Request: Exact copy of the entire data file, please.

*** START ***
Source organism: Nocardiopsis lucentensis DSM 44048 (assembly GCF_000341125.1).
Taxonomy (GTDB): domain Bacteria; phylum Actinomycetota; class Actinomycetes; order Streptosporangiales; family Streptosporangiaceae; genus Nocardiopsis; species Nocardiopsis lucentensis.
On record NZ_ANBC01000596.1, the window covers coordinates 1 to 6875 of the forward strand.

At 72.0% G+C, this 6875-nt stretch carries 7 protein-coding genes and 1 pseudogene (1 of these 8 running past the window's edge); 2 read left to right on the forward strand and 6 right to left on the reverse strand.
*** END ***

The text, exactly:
Source organism: Nocardiopsis lucentensis DSM 44048 (assembly GCF_000341125.1).
Taxonomy (GTDB): domain Bacteria; phylum Actinomycetota; class Actinomycetes; order Streptosporangiales; family Streptosporangiaceae; genus Nocardiopsis; species Nocardiopsis lucentensis.
On record NZ_ANBC01000596.1, the window covers coordinates 1 to 6875 of the forward strand.

At 72.0% G+C, this 6875-nt stretch carries 7 protein-coding genes and 1 pseudogene (1 of these 8 running past the window's edge); 2 read left to right on the forward strand and 6 right to left on the reverse strand.